Working together for the benefit of your children

Ian Walker

Ian Walker: Child Law Specialist Solicitor, Arbitrator, Collaborative Family Lawyer and Accredited Family Mediator.

When contact arrangements don’t work

As a solicitor and Mediator I am often presented with cases where arrangements for contact between children a parent or grandparent have broken down or become very strained.

With willing on both sides, these cases can be resolved without even more divisive court proceedings.

When the adult relationship breaks down

When a relationship breaks down there are a lot of emotions; for example; Anger, fear, guilt, hatred.

The breakdown may have been triggered by the actions of one of the couple. The reality is something would probably not have been working, possibly for some time for at least one of the couple. They would have found it difficult to resolve the problem with the other, even if they were able to talk about it.

Without going into too much detail, one of the outcomes of an end of a relationship is a breakdown of communication and of trust.

Often when we get to see couples who want to talk about the arrangements for their children, they have not spoken to each other for some time. Alternatively they do communicate, but badly; in other words, having arguments, saying hurtful things.

Their children are stuck in the middle of the arguments. The arrangements for contact have either broken down completely or are not working. Contact can even become part of the adult argument with one or both playing games with each other, for example by being deliberately awkward when making arrangements; by being inflexible; by being late or unreliable or unavailable. Often both want there to be contact, but find it difficult to break out of the argument.

The couple often find themselves trapped in a negative cycle.

Have a look at the diagram below. This is the negative cycle.

Once parents are trapped in it, it can be very difficult to escape.

A Court process will often only make the situation worse, because you are adding extra negative ingredients such as resentment.

 

Cycle - Working together for the benefit of your children

 

 

 

 

 

 

 

 

 

 

 

 

 

What needs to change?

Basically the ingredients of good contact are good communication, delivery and trust. Each time an arrangement is delivered both parents gain confidence [and trust] that the next arrangement will be delivered. This process is supported by good communications, but would be undermined by bad communications. The better things work, the better things will work next time; the more parents are willing and able to overcome minor problems. The better things go, the more willing both parents are willing and able to be flexible. What parents need and want [and what their children want is a positive cycle.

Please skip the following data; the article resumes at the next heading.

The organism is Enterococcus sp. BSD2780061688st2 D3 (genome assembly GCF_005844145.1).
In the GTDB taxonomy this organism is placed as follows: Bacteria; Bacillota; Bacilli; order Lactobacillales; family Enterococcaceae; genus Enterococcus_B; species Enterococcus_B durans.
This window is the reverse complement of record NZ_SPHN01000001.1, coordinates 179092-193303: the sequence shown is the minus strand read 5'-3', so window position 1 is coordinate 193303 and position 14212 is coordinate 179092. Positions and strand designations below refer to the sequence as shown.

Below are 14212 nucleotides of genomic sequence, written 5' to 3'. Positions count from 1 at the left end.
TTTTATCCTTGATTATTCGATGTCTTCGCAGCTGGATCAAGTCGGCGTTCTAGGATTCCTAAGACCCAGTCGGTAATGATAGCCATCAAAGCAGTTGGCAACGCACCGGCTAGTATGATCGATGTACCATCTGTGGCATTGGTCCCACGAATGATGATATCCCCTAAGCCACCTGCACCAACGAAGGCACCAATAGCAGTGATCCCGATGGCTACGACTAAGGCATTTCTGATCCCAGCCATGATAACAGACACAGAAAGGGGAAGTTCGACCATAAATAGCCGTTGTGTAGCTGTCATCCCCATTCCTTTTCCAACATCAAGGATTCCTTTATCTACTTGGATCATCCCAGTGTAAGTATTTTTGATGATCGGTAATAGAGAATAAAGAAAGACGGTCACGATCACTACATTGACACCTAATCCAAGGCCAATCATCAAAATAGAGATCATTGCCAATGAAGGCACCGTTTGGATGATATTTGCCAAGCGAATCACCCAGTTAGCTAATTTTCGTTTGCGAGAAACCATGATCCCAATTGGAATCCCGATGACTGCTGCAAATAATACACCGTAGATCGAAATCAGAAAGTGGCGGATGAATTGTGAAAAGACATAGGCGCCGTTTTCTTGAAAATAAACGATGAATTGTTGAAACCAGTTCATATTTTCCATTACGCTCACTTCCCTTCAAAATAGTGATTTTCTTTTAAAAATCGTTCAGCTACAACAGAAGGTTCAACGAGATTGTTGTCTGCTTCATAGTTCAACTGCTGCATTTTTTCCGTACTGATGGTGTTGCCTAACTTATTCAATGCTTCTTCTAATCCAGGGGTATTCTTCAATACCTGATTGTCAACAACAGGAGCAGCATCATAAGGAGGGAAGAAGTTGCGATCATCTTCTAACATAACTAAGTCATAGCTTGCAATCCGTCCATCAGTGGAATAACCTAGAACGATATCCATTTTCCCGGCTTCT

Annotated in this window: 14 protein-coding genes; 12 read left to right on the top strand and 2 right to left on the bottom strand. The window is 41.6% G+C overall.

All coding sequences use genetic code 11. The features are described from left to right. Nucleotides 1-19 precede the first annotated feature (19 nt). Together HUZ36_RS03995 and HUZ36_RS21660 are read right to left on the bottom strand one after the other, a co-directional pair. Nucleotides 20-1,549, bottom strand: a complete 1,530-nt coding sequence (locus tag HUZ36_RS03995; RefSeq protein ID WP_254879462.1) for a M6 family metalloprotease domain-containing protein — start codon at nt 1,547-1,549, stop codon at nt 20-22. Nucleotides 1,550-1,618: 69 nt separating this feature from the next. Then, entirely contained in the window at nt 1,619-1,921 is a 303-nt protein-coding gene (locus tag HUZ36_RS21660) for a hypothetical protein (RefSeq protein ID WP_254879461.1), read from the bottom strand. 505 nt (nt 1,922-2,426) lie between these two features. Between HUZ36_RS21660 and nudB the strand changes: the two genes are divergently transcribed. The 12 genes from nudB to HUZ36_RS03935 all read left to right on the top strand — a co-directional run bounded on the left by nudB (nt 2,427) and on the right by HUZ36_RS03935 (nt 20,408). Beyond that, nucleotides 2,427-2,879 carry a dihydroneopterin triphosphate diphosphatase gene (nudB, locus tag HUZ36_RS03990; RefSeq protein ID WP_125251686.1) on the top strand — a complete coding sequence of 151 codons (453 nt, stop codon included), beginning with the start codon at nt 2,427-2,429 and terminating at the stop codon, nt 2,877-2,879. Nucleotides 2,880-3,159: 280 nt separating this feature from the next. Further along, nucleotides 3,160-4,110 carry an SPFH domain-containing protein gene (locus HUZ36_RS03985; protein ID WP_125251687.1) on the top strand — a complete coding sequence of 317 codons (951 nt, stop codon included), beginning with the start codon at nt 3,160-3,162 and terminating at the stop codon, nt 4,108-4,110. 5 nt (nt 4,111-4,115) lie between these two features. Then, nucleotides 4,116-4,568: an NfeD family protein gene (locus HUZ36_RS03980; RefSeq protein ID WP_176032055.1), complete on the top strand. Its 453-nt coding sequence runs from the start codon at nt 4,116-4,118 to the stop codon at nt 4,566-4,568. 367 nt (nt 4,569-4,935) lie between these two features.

Positive cycle - Working together for the benefit of your children

 

 

 

 

 

 

 

 

 

 

 

 

 

What can we do?

We can assist both as solicitors or as a mediation service.

If we are advising as solicitors we can support you in setting up a mediation process with a good mediator and support you in making the best of the mediation process. Taking legal advice at the outset is also a demonstration that you are serious about moving things on. We also offer the option of collaborative family law. This has similarities to mediation, but the solicitors sort of take the role of the mediator. If the other parent wont engage we will be able to represent you in a court application.

When a court application is necessary we are mindful that parents need to work together afterwards. It is therefore fundamentally important to maintain focus on the objective – a reasonable arrangement. This means conducting the case in a way so as to try and avoid causing any further damage to the relationship. Being measured and reasonable and demonstrating that you want to move things on sensibly should gain the sympathy of the court and make the case easier to resolve satisfactorily. We have one of the strongest teams of children law specialist solicitors in the south-west.

We can also assist as a neutral mediation service. Interestingly, mediation clients will often express a willingness to mediate but say that they do not think the other parent will agree to mediation. Very often the other parent says exactly the same thing! This is positive. This demonstrates that very often both parents recognise that there is a problem and want to do something about it. Unfortunately they are stuck and need some professional assistance to get things moving again.

Using Mediation to move things forward

The mediator’s job is to move the parents from the negative cycle to the positive cycle!

The can be done. The mediator has skills which they can use to assist the parents look at what they want to achieve and how to work together to make arrangements work.

This can take several meetings, but if the parents commit to the process they will be able to change cycles and they will be able to achieve durable arrangements which put the needs of their children first.

 

You may have questions such as: Why is it important for parents to work together? What happens if you don’t follow a court order for visitation? Can a parent stop a child from seeing the other parent? How can a mother lose custody of her child? We have created an FAQ’s page that can help answer those questions.

More on this topic

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The Resolution Code of Practice
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Collaborative Family Law
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Collaborative law is a good alternative to mediation. Find out more about the collaborative family law process here.

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